Solitude by A.A. Milne

‘Solitude’ is one of several poems that A.A. Milne wrote about the characters from his Winnie-the-Pooh books. It is for these works and the major stories/books based on the characters that Milne is best-remembered. His son was famously the inspiration for the character of Christopher Robin and his stuffed animals, the inspiration for the other characters. In the illustration for this particular poem, which was published in Now We Are Six, there is a little boy, presumably, Christopher Robin, sitting by himself in nature next to a small wheel barrel and under three crossed sticks in the shape of a teepee. 

Solitude by A.A. Milne

 

Summary of Solitude 

‘Solitude’ by A.A. Milne is a very simple poem that discusses Christopher Robin’s “house” where he goes to when he wants to be alone. 

This “house” is somewhere that no one can spend time but him. It’s in a position far enough from his real home that he doesn’t have to listen to anyone else talk. When he needs to get away from all the voices in his home he goes there for some peace and quiet. While there, he is in total control of his small world. The short lines of this poem are full of rhyme and rhythm and were written to be relatable to a young audience reading or hearing them read aloud. 

You can read the full poem Solitude here.

 

Structure of Solitude 

Solitude’ by A.A. Milne is a simple, eight-line poem that is contained within one short stanza of text. The lines are all very similar in length as well, ranging from five syllables to eight. There is a great deal of repetition in this poem, making the direct subject matter easier to understand and benefit the overall rhyme and rhythm of the lines. 

The lines follow a rhyme scheme of ABACAAAC. The “A” rhyme is perfect throughout the poem. Milne even uses the same word “go” at the end of three different lines, a technique known as identical rhyme. There are also examples of internal rhyme with “no” and “go”. 

 

Literary Devices in Solitude 

Milne uses several literary devices in ‘Solitude’. These include but are not limited to alliteration, enjambment, and anaphora. As mentioned above, repetition is one of the most important literary devices at work in ‘Solitude’. It can be seen specifically through the use of anaphora. It is the repetition of a word or phrase at the beginning of multiple lines, usually in succession. This technique is often used to create emphasis. A list of phrases, items, or actions may be created through its implementation. For example, “I have a” at the start of lines one, three, and five. “Where” is another example. It begins lines six and seven.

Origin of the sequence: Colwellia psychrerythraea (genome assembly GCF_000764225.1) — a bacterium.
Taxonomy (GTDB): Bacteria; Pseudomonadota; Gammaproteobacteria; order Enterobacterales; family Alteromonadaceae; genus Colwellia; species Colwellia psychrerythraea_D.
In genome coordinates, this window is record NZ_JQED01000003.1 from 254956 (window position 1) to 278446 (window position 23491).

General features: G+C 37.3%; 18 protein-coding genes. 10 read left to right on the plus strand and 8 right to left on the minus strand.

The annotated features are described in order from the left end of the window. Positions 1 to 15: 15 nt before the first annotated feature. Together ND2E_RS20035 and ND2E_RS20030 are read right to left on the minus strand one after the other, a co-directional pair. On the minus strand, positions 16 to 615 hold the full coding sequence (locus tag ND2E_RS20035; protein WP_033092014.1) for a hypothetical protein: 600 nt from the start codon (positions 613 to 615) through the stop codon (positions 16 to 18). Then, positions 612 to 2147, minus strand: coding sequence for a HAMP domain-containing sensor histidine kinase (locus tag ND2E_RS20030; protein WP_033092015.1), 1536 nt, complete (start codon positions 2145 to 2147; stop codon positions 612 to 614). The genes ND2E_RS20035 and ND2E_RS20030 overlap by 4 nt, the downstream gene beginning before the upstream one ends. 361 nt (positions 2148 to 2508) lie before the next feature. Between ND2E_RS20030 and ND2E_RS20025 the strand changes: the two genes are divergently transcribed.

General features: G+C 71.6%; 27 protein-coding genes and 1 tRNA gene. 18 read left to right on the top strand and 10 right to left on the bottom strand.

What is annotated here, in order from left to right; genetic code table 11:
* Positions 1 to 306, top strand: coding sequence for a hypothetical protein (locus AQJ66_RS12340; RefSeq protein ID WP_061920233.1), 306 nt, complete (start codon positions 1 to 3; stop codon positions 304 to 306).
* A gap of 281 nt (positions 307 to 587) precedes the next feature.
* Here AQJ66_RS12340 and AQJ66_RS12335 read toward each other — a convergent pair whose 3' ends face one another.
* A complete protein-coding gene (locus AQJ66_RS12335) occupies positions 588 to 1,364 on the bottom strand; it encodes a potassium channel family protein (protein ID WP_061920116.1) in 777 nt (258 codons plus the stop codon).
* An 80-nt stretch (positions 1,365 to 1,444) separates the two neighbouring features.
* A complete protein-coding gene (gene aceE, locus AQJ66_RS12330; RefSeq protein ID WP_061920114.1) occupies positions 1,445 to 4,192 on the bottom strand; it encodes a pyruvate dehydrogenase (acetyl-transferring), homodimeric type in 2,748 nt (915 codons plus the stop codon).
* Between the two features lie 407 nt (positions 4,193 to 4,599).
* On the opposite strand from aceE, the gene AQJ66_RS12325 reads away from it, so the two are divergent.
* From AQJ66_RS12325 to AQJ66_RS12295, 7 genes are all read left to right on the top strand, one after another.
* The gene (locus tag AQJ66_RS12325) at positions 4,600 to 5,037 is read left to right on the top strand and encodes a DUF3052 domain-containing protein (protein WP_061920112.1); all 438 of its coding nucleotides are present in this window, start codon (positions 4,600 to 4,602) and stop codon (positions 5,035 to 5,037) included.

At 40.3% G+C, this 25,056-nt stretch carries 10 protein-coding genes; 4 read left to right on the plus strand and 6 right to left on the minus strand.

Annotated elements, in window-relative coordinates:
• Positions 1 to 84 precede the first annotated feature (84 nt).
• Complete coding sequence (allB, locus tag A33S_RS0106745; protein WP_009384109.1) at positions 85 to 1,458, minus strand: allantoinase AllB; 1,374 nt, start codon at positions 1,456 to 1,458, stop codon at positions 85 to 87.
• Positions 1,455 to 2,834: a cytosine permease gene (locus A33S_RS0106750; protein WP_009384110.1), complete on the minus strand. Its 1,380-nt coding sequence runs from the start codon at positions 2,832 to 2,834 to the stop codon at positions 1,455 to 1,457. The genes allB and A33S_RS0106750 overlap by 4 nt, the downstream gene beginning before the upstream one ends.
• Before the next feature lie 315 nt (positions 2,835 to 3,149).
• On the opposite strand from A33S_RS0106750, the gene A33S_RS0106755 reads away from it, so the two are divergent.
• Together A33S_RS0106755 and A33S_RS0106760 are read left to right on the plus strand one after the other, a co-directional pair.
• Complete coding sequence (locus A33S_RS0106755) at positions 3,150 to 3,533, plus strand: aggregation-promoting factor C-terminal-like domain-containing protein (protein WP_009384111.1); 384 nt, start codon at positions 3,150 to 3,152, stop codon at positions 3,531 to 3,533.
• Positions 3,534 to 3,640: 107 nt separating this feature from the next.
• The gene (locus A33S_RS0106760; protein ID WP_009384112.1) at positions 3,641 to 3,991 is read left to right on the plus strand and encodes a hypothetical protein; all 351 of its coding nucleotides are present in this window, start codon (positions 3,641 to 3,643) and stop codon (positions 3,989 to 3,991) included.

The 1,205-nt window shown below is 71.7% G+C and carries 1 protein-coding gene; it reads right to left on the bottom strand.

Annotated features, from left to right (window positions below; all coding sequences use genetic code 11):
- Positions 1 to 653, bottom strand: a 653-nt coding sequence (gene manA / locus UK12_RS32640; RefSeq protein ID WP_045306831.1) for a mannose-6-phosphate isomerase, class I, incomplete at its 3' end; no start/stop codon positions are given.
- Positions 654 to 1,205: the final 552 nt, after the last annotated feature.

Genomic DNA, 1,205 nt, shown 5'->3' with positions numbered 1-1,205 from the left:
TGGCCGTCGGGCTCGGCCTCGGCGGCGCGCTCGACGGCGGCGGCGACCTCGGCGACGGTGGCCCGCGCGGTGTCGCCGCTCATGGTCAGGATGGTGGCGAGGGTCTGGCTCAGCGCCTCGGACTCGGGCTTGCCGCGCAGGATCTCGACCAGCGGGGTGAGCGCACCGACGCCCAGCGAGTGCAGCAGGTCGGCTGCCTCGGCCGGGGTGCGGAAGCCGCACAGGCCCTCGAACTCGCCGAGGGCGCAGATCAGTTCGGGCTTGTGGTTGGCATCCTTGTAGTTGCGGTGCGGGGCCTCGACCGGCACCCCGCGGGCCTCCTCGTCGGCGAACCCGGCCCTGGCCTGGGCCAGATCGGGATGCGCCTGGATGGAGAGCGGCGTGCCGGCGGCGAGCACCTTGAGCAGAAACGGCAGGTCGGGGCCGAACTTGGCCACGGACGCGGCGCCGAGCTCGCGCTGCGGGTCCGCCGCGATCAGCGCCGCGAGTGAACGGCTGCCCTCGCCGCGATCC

Alliteration occurs when words are used in succession, or at least appear close together, and begin with the same sound. For example, “have” and “house” in lines one, three, and five, as well as “nobody” and “no” in lines six and seven. Enjambment occurs when a line is cut off before its natural stopping point. Enjambment forces a reader down to the next line, and the next, quickly. One has to move forward in order to comfortably resolve a phrase or sentence. For example, the transition between lines one and two as well as between lines three and four. 

 

Analysis of Solitude 

Lines 1-4 

I have a house where I go

(…)

Where no one can be;

In the first four lines of ‘Solitude’ the speaker, presumably, Christopher Robin uses first-person pronouns to describe where he goes when there are “too many people”. He seeks out solitude on occasion when there is just too much going on. It is depicted in these lines as something desirable, where one can be by themselves, in charge of everything that happens. The perfect rhymes in these lines in addition to simple language and diction make this poem easy to read. It is perfect for a young reader to comprehend. There are perfect rhymes, but there are also identical rhymes, such as “go” in lines one, three, and five. 

This kind of repetition is continued with words like “house,” “no one,” and “no”. 

 

Lines 5-8 

I have a house where I go,

(…)

There is no one but me.

In the next four lines of ‘Solitude,’ the speaker repeats the refrain, “I have a house where I go”. This creates a sing-song-like rhythm to the lines. It also takes on the feeling of a mantra. This child always has this “house” in nature to return to when things get too overwhelming at home. They’re able to remake what a home can be and how much control they have over it. 

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